I enjoy reading Harry Potter, Twilight, TrueBlood, Dean Koontz etc (btw, my favourite chatacters in the vampire books are usually the shape-shifters/weres, I'm not a vampire groupie ;) ) for the fun of it and actually felt insulted by some of the comments on here. As has been said - venture further in the store for your challenign novels, many many ya's would not read at all if it weren't for some of this mainstream popular fiction - and they don't always stick to this style once they get started.
    I'm sorry if this sounded like an attack, it wasn't intended that way, just my pov.

    BTW - Twilight is not at all appropriate for prepubescent girls!
     
  22. Agreen
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    Agreen Faceless Man Contributor

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    The problem with forcing readers to 'venture further' into the book store for more 'challenging' novels, is that it allows works of inferior quality to become the books most prominently displayed to casual shoppers. I have tables and shelves full of Twilight and Twilight knockoffs to choose from at my local Chapters, but not one copy of The Plague by Albert Camus, and no copies of The Divine Comedy beyond the Inferno.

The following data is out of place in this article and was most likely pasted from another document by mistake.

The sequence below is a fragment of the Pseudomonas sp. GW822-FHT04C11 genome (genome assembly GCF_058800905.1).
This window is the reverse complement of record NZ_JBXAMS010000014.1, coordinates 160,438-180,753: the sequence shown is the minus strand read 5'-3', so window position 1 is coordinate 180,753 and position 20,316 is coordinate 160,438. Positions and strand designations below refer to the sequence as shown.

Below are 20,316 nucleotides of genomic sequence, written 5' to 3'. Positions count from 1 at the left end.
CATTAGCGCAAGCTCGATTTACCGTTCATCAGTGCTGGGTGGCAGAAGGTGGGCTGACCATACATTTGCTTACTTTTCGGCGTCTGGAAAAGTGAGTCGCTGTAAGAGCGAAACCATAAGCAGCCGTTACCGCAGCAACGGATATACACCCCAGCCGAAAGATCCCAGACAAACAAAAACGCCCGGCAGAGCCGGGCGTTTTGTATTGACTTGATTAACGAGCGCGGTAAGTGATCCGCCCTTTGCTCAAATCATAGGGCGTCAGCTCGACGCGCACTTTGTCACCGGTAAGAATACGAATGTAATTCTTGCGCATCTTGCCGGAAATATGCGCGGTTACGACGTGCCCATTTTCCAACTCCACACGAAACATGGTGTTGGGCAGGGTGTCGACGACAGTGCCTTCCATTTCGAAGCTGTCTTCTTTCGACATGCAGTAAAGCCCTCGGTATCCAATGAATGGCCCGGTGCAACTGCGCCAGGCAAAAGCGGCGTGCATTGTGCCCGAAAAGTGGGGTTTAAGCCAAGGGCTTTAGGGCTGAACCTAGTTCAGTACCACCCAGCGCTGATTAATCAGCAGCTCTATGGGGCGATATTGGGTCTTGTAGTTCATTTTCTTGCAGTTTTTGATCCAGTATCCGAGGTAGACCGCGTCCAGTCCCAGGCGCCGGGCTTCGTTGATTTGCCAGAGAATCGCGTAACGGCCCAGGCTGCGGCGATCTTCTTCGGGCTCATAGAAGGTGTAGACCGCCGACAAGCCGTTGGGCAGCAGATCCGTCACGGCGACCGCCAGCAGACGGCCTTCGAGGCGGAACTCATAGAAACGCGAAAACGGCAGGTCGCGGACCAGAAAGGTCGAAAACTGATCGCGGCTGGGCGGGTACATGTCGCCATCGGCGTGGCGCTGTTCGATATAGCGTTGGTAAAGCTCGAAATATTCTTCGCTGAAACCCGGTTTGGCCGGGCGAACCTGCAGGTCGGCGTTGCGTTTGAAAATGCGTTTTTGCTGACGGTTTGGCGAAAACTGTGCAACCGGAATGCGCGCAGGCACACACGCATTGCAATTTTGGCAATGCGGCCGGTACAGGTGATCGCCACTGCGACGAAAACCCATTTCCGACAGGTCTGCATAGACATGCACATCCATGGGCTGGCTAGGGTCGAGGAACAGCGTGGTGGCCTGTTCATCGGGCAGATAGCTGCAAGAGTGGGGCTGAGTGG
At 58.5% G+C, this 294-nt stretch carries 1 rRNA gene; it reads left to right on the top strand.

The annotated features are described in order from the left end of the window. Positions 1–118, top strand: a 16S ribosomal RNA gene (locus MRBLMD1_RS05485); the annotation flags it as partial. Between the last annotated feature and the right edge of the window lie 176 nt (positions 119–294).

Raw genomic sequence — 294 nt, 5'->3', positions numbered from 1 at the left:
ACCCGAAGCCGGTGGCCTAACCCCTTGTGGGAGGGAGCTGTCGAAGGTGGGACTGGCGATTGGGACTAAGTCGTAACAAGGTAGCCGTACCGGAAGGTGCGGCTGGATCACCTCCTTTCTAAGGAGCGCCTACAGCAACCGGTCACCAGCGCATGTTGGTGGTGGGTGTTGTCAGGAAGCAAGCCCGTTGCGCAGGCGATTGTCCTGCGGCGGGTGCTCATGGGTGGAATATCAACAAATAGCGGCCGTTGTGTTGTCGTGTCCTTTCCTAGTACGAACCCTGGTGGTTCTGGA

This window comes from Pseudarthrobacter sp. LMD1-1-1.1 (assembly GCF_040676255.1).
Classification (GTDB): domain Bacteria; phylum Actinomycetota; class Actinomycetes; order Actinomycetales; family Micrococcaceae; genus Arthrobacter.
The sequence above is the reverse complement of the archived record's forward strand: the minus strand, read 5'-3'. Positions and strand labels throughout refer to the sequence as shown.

It doesn't bother me that people enjoy reading certain books purely for entertainment, and that bookstores capitalise on the popularity of books like Twilight- though I dislike the Twilight franchise. I just wish that indulging such readers didn't make it so much more inconvienient for me to find the books I enjoy.
     
  23. Twisted Inversely
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    Twisted Inversely Senior Member

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    Yes, but they read them anyway.

    Personally I blame the old “at least they’re reading something” argument for that. Parents don’t necessarily agree with the content but turn a blind eyes because their little darling is flipping pages like there is no tomorrow and as everyone knows books regardless of the quality of the message, or suitability of content do nothing but good for impressionable young minds.